Since multiple publications and the Hawgsmoke website mentioned the departure of the Hawgsmoke participants between 10 and 14 o’clock on Saturday 18 August, we decided to try our luck around AMARG at first on Saturday. We visited the side of the arrivals ramp first. It was around a quarter past eight, and by eight thirty we saw the first A-10Cs in take-off… what’s this? The group that was not taking pictures around AMARG went to the spot where we were earlier in the week. The second group completed the area around the arrivals ramp (with A-10Cs departing in the back…). By the time the AMARG part was completed, the groups joined up again and spent their time until noon. After that we have been able to capture two departing KC-135Rs and two HC-130Ps and a number of Hawgsmoke participants. After that we went to the Pima museum. The sun was shining bright and temperatures were very high again. What a beautiful and large museum it is. More and more aircraft end up inside and changes keep taking place every year. It is always great fun to visit. By five o’clock, when the museum closes, we again photographed part of AMARG from the outside. Now, the many rows of F-15s, F-16s, C-5As and (O)A-10As were our main targets. The beautiful lighting conditions made this a fit ending of a tough and hot day. The same evening a large super market was visited to buy some extra memory cards. Some of us were running out, and we were scheduled for a flight over AMARG the next day. We went to bed, heading for an early rise on Sunday.
On Sunday (19 August) we reported at Double Eagle Aviation at Tucson for our AMARG flighs at 6 AM already. We used 2 Cessna 172s and each aircraft took 2 persons in the air (1 in the front, 1 in the back seat). Yet again, it was very sunny day and yet again temperatures rose very quickly. We finished our flying at 9.30 in the morning, with one participant even taking to the air twice. A nice visitor at Davis Monthan was the Colombian C-130E that also visited RIAT at Fairford this year. What a small world it sometimes is. In order not to miss too much at our next destination, Williams Gateway, we decided to go there in one go without stopping. On arrival we saw one T-45C on the ramp, that left soon afterwards. Fortunately, another one came in shortly after that, followed by 2 F/A-18A of NAS New Orleans, 1 carrying the aggressor colour scheme and 1 in dark blue camouflage. Also a dark blue T-34C arrived. Early in the afternoon, one group left for Mesa Falcon Field, to visit the Commemorative Air Force Museum. They first had a look near the tower… 4 CH-47D of the AZ NG were parked on the ramp. A quick chat followed, asking for permission to photograph them. That was not a problem and they were all 4 captured. Then on to the museum. It was a quarter past three already and the museum closes at three. This group went back to Williams again and were treated to the departure of the two F/A-18As, missing out on the T-34C. At the end of the afternoon the second group went to Mesa as well for the Chinooks there. At Williams Gateway a March AFB C-17A showed up for a 15 minute stop. When both teams were joined again the hotel in Mesa was found and final group dinner was enjoyed. The same evening, all stuff was repacked again, in preparation for the return flight the next day.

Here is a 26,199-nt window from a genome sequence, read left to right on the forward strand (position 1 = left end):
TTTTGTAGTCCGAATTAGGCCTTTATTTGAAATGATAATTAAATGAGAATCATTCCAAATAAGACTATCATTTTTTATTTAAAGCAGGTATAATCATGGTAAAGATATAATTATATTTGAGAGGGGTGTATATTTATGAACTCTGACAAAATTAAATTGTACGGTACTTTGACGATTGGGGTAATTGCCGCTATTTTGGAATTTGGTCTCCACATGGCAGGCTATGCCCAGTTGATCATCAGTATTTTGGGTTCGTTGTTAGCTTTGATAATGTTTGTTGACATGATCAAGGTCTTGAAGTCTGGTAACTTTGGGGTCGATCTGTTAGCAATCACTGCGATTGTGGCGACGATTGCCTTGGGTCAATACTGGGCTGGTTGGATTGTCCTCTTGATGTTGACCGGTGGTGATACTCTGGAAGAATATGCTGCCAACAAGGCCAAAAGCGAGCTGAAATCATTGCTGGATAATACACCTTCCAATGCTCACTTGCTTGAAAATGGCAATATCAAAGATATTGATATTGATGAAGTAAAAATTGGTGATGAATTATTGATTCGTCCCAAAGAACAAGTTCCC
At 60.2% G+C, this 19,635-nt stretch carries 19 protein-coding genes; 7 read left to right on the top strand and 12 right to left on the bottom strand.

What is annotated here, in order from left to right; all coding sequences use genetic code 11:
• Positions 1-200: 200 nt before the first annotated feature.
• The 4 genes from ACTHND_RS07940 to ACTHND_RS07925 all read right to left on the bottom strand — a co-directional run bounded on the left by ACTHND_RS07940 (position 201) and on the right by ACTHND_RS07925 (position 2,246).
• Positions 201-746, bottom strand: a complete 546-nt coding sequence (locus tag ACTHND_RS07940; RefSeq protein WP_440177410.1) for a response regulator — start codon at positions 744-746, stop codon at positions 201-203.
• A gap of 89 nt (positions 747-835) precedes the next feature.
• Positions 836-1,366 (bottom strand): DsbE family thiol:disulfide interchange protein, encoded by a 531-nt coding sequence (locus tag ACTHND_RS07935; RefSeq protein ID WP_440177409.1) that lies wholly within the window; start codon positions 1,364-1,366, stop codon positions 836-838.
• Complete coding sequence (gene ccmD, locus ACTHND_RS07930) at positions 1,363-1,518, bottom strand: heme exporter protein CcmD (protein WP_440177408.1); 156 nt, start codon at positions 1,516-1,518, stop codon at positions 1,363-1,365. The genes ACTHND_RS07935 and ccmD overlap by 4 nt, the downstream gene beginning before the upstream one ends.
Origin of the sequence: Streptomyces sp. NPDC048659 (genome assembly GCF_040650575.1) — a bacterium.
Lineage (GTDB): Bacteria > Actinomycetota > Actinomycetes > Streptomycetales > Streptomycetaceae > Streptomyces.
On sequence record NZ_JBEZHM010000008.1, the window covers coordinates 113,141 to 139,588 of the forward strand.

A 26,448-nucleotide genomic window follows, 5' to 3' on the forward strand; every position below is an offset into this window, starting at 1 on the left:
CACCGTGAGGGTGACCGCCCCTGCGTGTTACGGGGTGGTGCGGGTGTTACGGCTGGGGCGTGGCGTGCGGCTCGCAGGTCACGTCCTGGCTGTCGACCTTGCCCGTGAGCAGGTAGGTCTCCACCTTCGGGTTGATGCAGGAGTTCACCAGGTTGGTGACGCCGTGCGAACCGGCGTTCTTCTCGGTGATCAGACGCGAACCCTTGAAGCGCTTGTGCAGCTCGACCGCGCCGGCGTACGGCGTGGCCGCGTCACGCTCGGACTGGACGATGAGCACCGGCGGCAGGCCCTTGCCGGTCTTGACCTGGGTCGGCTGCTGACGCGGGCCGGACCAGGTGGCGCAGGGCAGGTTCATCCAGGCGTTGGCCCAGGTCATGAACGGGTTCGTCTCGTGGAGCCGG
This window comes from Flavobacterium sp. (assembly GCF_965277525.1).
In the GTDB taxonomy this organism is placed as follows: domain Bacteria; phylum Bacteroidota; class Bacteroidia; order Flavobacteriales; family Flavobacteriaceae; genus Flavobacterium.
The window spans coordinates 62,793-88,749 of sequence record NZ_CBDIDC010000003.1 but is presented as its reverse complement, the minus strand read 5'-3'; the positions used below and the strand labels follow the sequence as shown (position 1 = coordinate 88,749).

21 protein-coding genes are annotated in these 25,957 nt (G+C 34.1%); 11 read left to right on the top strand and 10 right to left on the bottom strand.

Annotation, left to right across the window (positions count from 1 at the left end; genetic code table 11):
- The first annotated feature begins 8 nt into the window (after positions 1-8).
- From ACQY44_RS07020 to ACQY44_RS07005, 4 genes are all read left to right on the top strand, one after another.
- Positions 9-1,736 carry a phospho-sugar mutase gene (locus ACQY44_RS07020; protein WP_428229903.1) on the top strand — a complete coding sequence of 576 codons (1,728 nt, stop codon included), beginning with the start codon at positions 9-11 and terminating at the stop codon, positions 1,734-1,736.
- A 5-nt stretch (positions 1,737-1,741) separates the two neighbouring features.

Also on Monday 20 August, the day started early again with a breakfast. After that Luke AFB was scheduled; from the outside. We had just found a nice spot, next to public road and not too close to the air base. But, after only 3 F-16s landed, we were strongly advised to leave. The military police appeared to be rather active outside the base as well and kept following us for some time. What to do next? We decided to drive back to Phoenix and visit the museum in Mesa after all. On our way there the thought of visiting Papago AAF popped up. Based here are UH-60As, that are also used for fire-fighting duties. We are welcomed and allowed to photograph the four UH-60As that were present and the preserved A-7D and AH-1 Cobra. A short but very welcome visit. We then went to the museum, only to find out it was closed on Mondays and Tuesdays. But, we do not give up that soon. We spoke to some personnel present, working on the restoration of warbirds. They reacted positively and soon after that we were inside the museum as the only visitors. After a donation all were happy and we decided to head for Phoenix IAP to read off the KC-135Rs of 197 ARS/AZ ANG. Here we were allowed to photograph the gate guard. After that we handed in our rental vans and put one some new clothes (finally the shorts had to go again) and freshed up on our way to the airport. The check-in was smooth again. A British Airways Boeing 747-400 took us to London Heathrow. On arrival, it was Tuesday 21 August already. A BA A321 brought us to Schiphol. After collecting our luggage everybody said goodbye at the end of a nice tour with almost 80 operational and flying A-10Cs.